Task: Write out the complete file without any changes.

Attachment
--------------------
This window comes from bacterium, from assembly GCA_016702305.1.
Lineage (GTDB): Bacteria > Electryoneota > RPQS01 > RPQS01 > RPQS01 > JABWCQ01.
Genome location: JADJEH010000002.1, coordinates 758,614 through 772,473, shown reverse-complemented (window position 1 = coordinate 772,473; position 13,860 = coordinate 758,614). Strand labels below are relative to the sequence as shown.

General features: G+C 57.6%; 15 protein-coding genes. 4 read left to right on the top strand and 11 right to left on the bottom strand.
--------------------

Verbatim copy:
This window comes from bacterium, from assembly GCA_016702305.1.
Lineage (GTDB): Bacteria > Electryoneota > RPQS01 > RPQS01 > RPQS01 > JABWCQ01.
Genome location: JADJEH010000002.1, coordinates 758,614 through 772,473, shown reverse-complemented (window position 1 = coordinate 772,473; position 13,860 = coordinate 758,614). Strand labels below are relative to the sequence as shown.

General features: G+C 57.6%; 15 protein-coding genes. 4 read left to right on the top strand and 11 right to left on the bottom strand.